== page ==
Jaye Frances

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The Kure . . .
Notes From the Author

Since The Kure was published, I’ve received lots of questions concerning the inspiration for the story. In particular, readers have wanted to know more about the ancient and demonic book of healing finally revealed by Dr. Lucius Harwell, and the graphic ritual contained within its pages.

It was always my intent to base The Kure on a derivation—or interpretation—of fact. When I started researching background material for the book, I found myself in the unusually fortuitous position of finding an incredible wealth of history, folklore and legend. And frankly, I wasn’t ready for what I found.

Disturbing?  That’s an understatement.  Just ask my husband, who spent more nights than he wants to remember trying to get me back to bed after my nightmares erupted into sleep-shattering screams.  I re-wrote the ritual several times, trying to tone down its graphic nature, hoping to make it more palatable to those comfortably nestled in the upper strata of propriety.  But with each new and diluted draft, I felt like I was cheating – as if I were describing a fatal car accident as a slight mechanical mishap, rationalizing the plight of innocent victims as unavoidable, and intentionally diminishing the struggle to adapt to a life that was changed forever.

My readers – and you are the ones who count – deserved more.

So here’s the bottom line: The ritual, and the scene in the barn when Sarah combines the two spells to release the Kure’s power, are based on the recorded beliefs and practices of the “virgin cure” – the medieval concept of having sexually-based contact with a female virgin to cure the afflicted from all manner of disease. The graphic realism had to be there because it represented the abusive practices of the time, carried out under the guise of demonic possession. It’s there because the story demanded it. And to ignore the ritual’s source and historical relevance—albeit a dark one—would have been an insult to my readers.

I wrote The Kure with the intent of opening a long-locked door, hoping I could provide a little peek inside a huge room filled with superstition and ignorance. And yes, I know The Kure has scared the be-jesus out of some of some you. But your laments over lost sleep were usually accompanied by a question, asking me when book two will be out, often expressing the hope that the next installment will be just as scary. (Don’t worry. It will.) It was exactly what I needed to hear. It confirmed my faith in an intelligent and demanding audience who would not settle for anything short of my best work. Which is exactly what you will continue to receive.

What follows is a bit more detail concerning the historical basis of The Kure and in particular, the ritual contained in the ancient and demonic book of healing the good doctor kept hidden in a secret compartment behind his bookcase. But first, I have to warn you that the references are from some of our not-so-shining—or distant—moments in human history. So if you’re still with me, hang on, it’s going to get a bit bumpy before we’re done.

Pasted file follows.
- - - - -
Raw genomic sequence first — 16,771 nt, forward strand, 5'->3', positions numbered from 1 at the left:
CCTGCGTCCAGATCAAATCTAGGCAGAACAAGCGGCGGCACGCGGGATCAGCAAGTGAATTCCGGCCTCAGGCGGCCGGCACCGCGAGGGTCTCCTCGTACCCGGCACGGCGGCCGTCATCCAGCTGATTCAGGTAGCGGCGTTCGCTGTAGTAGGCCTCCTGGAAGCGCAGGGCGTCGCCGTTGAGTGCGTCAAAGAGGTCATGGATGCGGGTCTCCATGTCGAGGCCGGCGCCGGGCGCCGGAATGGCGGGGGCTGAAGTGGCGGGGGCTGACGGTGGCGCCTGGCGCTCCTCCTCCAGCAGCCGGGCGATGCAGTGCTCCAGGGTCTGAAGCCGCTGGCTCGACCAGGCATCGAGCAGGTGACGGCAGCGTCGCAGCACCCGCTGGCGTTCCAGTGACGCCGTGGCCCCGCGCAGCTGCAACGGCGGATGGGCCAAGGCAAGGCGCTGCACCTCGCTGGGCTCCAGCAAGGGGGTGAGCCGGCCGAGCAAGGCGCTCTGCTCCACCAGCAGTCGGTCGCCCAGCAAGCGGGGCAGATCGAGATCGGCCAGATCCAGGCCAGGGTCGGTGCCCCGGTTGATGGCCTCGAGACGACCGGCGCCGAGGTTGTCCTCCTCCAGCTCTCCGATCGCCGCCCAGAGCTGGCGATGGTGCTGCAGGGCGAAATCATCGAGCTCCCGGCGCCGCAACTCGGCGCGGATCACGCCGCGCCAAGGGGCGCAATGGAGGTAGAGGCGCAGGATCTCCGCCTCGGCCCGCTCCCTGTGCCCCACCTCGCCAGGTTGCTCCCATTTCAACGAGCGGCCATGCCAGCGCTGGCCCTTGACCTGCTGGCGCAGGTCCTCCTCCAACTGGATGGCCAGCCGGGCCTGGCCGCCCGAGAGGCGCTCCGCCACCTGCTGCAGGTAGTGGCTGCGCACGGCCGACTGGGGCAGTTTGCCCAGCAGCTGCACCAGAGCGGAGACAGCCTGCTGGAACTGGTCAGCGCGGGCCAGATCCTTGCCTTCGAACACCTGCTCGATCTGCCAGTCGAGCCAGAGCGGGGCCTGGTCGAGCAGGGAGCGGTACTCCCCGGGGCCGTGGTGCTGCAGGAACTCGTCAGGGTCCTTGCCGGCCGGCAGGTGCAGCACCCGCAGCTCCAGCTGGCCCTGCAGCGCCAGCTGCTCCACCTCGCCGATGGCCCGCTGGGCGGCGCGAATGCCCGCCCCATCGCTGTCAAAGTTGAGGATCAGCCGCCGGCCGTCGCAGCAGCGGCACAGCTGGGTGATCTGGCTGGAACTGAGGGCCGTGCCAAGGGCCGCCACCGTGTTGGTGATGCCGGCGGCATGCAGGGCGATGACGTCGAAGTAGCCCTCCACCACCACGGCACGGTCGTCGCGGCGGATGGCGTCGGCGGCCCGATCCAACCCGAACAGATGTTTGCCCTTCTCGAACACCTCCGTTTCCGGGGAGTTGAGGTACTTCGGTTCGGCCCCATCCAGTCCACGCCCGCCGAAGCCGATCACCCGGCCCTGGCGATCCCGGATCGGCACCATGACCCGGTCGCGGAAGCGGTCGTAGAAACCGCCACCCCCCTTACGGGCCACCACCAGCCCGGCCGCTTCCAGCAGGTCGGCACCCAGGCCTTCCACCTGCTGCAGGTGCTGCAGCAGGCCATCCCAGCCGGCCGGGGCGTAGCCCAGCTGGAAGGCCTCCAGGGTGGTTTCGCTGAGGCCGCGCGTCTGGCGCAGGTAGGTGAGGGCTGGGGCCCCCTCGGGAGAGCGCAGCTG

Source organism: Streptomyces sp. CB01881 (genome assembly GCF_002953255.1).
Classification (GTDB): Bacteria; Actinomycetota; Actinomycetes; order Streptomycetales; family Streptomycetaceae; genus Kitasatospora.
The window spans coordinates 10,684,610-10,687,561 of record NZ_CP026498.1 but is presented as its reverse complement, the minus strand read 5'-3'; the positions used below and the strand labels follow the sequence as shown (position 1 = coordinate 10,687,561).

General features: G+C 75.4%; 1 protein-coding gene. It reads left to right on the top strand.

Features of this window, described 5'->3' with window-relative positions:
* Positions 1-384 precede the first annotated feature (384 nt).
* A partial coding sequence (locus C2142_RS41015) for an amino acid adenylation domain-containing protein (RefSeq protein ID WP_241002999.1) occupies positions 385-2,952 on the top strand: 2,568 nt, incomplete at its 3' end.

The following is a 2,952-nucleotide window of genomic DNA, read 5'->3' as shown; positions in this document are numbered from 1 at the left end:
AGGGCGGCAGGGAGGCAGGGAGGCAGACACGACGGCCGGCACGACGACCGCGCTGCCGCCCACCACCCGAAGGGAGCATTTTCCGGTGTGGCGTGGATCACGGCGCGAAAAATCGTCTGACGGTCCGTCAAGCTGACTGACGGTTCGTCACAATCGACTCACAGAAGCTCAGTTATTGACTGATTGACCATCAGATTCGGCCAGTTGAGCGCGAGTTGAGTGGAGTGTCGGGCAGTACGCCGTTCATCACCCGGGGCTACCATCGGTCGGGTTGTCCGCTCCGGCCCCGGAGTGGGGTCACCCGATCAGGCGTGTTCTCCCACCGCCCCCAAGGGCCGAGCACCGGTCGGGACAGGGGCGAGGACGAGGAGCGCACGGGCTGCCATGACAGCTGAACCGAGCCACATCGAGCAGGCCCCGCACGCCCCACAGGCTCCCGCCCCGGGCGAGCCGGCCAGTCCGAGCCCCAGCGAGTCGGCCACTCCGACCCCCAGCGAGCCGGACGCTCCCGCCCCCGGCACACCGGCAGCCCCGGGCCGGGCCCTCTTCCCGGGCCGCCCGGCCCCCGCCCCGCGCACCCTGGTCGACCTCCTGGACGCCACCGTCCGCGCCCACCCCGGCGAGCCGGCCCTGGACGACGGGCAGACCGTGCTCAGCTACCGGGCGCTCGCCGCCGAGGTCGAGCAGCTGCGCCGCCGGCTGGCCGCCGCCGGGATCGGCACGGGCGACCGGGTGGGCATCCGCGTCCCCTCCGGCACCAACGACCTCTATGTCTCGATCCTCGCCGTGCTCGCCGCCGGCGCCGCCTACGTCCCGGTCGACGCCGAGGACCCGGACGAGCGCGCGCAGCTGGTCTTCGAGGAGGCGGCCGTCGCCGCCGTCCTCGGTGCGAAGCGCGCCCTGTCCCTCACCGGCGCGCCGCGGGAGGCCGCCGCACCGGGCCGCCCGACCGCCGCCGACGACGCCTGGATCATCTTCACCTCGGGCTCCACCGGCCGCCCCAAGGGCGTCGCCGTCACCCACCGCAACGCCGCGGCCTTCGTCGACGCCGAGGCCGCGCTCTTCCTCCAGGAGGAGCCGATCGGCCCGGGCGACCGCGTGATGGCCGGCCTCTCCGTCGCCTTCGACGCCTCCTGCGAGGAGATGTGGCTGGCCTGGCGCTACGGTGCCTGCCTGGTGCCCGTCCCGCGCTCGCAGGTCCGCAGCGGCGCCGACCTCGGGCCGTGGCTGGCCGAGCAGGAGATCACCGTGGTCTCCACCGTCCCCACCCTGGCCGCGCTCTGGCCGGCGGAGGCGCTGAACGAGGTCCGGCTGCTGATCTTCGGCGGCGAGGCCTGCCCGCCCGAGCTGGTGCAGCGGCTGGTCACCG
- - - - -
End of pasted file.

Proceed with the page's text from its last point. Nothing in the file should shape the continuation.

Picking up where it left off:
My goal was to present the ritual as a derivation of the dark-spirited rationale used to exploit women throughout much of human history, and in particular, the targeting of young virgin women, who were often used – sacrificed - to serve the sexual pleasure and gratification of men.

As John Tyler (our hard-working, gorgeous hunk of a protagonist) suggested, "Harwell had read the most perverse instructions imaginable, a prescription designed to justify the actions of corrupt and evil men who craved the touch of a young maiden."

So why do satanic texts place such an emphasis on virgins? (And the word “satanic” in this context means any dark or demonic influence, not necessarily the infamous fallen angel, Satan, the CEO of hell.)

Virgins, often referred to as “young virgins” in historical writings, are the popular focus and preferred ingredient in dark rituals because of the “regeneration effect”—the release of energy, which was thought to be the actual life force. Ancient magicians believed that a living being was a container of stored power, the quality and quantity of which was reflected by the purity and moral character of the vessel. The greatest and purest force was thought to exist in perfect innocence – the virgin.

But what about the sexual connotation?  Couldn’t they just have shaken hands? Sex is an extremely common element in demonic rituals due to the explosion of energy at the moment of orgasm. Since these would-be sorcerers were all about stealing the life force from others—often called “soul snatching” in folklore—sexual activity was often used as a method to raise the energy levels of a practitioner’s victims to receive maximum energy transfer. 

Demonic books and texts—represented by the ancient text of healing in The Kure—have existed for thousands of years. The rituals of black magic can trace its roots all the way back to ancient Babylon, with the organized practice of satanism rearing its ugly head within the societies of the Sumerians, Phoenicians, Hitites, Egyptians and Canaanites. (There are others, but hey, for our purposes, it’s a start. And it makes it very clear that these bad boys have been around for a very long time, had a lot of influence, and left their mark – both figuratively and literally – on a lot of unfortunate people.)

I hope I’ve answered some of your questions about the source and inspiration for the ritual contained in The Kure. There’s lots more information for those who want to dig a bit deeper, but as the old adage warns . . .

Be careful what you look for, you may not like what you find!

 

With Respect and Affection

Jaye Frances


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